How the schemes work

The Guardian - - MONEY -

Child­care costs are soar­ing: re­search this year found the av­er­age part­time nurs­ery place for a child un­der two is £6,300 a year, ris­ing to £9,500 in in­ner Lon­don.

There are sev­eral gov­ern­ment ini­tia­tives that can help. But “the con­fus­ing hotch­potch” of sup­port means par­ents are at risk of miss­ing out on the help they need, ac­cord­ing to the Fam­ily and Child­care Trust, which car­ried out the re­search.

So what’s on of­fer, how much can you get, and who’s el­i­gi­ble? Here are the main schemes. • Tax-free child­care In­tro­duced last year, this is for work­ing fam­i­lies, in­clud­ing the self em­ployed, in the UK with chil­dren un­der 12 (un­der 17 if dis­abled). Par­ents open an on­line ac­count to pay for reg­is­tered child­care – a child­min­der, nurs­ery, nanny, af­ter-school club, playscheme and so on. The provider must be signed up.

For ev­ery £8 you pay in, the gov­ern­ment adds an ex­tra £2, up to £2,000 a year for each child.

To ben­e­fit, par­ents must each earn on av­er­age at least £125 a week, but less than £100,000 a year. If you or your part­ner is on ma­ter­nity/ pa­ter­nity leave, or un­able to work be­cause of a dis­abil­ity or car­ing re­spon­si­bil­i­ties, you could still be el­i­gi­ble. Kids stop be­ing el­i­gi­ble on 1 Septem­ber af­ter their 11th birth­day. To ap­ply, go to­ply-for-taxfree-child­care. • Child­care vouch­ers Un­der this scheme, of­fered by many work­places, par­ents can pay for child­care via salary sac­ri­fice, which cuts the cost by al­low­ing you to pay from your pre-tax salary. It’s now closed to new ap­pli­cants, but if you joined be­fore 4 Oc­to­ber 2018, you can usu­ally keep get­ting vouch­ers as long as you stay with the same em­ployer (and they con­tinue to run the scheme), and you don’t take an un­paid ca­reer break of longer than a year. You can’t con­tinue to claim vouch­ers if you suc­cess­fully ap­ply for tax-free child­care. • 30 hours free child­care Since Septem­ber 2017, three- and fouryear-olds from el­i­gi­ble work­ing fam­i­lies in Eng­land have been en­ti­tled to 30 hours a week (1,140 a year) of gov­ern­ment-funded care and ed­u­ca­tion across 38 weeks of the year. Some providers al­low par­ents to “stretch” the hours over 52 weeks. It must be with an ap­proved provider and stops when a child starts re­cep­tion (or reaches com­pul­sory school age, if later).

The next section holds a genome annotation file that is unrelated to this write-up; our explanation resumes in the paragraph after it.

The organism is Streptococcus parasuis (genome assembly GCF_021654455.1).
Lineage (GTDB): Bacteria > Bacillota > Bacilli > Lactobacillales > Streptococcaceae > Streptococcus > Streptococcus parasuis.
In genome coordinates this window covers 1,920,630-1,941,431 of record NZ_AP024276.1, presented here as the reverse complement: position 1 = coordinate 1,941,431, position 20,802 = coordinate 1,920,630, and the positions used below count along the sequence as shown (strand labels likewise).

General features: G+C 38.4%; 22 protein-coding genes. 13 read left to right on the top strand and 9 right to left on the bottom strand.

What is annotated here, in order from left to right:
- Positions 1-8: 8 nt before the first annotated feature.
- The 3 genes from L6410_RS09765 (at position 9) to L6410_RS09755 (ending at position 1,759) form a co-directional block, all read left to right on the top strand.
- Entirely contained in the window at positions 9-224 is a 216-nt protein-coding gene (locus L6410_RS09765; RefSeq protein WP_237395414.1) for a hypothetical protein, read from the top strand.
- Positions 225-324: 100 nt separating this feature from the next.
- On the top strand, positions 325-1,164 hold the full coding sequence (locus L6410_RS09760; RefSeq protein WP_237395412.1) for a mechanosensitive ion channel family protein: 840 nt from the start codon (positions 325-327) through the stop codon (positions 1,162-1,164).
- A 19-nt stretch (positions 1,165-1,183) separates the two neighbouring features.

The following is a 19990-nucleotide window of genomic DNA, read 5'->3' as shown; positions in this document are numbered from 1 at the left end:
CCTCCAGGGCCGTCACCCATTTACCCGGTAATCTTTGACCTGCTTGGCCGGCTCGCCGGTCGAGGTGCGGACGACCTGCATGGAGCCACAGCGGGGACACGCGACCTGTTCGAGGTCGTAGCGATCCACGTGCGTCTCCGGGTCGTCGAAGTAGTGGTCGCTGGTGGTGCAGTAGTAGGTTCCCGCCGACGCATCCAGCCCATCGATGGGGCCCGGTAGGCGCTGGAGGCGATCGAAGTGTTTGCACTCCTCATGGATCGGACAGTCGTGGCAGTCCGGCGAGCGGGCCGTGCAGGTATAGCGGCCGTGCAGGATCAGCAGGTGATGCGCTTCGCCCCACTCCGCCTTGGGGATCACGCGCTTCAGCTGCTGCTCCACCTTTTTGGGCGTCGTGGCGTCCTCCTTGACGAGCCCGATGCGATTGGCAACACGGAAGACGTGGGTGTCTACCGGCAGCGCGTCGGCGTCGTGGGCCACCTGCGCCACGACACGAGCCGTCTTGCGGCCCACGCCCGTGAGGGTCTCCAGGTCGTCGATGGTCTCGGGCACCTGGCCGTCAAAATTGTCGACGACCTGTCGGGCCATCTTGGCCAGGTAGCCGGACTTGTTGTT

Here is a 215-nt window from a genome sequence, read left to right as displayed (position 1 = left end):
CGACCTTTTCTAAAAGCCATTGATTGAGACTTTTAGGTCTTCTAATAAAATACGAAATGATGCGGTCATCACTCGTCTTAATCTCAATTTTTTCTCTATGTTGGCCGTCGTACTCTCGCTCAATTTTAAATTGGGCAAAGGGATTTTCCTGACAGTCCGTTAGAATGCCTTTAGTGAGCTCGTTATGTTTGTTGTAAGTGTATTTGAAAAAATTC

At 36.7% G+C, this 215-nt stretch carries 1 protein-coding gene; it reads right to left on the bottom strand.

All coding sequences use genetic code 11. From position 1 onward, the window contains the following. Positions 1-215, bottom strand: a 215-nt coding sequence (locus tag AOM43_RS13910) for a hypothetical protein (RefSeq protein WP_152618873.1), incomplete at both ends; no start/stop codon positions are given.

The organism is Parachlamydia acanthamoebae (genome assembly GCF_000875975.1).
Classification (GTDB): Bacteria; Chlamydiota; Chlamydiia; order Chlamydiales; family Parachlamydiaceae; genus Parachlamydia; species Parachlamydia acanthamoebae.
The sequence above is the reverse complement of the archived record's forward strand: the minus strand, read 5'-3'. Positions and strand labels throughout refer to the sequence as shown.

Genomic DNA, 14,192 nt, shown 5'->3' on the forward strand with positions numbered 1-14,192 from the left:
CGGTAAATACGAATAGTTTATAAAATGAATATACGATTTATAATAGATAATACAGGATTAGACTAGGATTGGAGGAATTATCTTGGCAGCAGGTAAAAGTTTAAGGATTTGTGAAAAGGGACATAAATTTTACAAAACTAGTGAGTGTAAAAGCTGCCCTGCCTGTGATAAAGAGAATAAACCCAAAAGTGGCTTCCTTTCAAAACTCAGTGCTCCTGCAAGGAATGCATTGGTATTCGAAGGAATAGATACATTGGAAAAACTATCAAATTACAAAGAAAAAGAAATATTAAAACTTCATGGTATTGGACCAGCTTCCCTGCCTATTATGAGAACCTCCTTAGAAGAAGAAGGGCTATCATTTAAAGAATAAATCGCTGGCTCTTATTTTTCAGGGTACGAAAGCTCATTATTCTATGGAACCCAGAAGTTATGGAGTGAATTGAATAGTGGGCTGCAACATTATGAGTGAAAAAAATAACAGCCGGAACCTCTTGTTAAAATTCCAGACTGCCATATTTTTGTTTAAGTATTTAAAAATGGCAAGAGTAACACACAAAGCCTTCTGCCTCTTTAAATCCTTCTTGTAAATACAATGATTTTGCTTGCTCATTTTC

You sign up on­line to get a code. Your child can start in their child­care place the term af­ter they turn three and have re­ceived a valid code, which­ever is later. You can get the free 30 hours at the same time as claim­ing child­care vouch­ers, taxfree child­care, uni­ver­sal credit or tax cred­its. The £125/£100,000 in­come rule above also ap­plies.

To ap­ply, go to­ply-30hours-free-child­care. • 15 hours free child­care All fam­i­lies in Eng­land with three- and fouryear-olds are en­ti­tled to this a week (up to 570 hours a year). Fam­i­lies in Eng­land with two-year-olds who re­ceive some form of sup­port (such as in­come sup­port) can also get it. Con­tact your child­care provider or lo­cal coun­cil to find out more.

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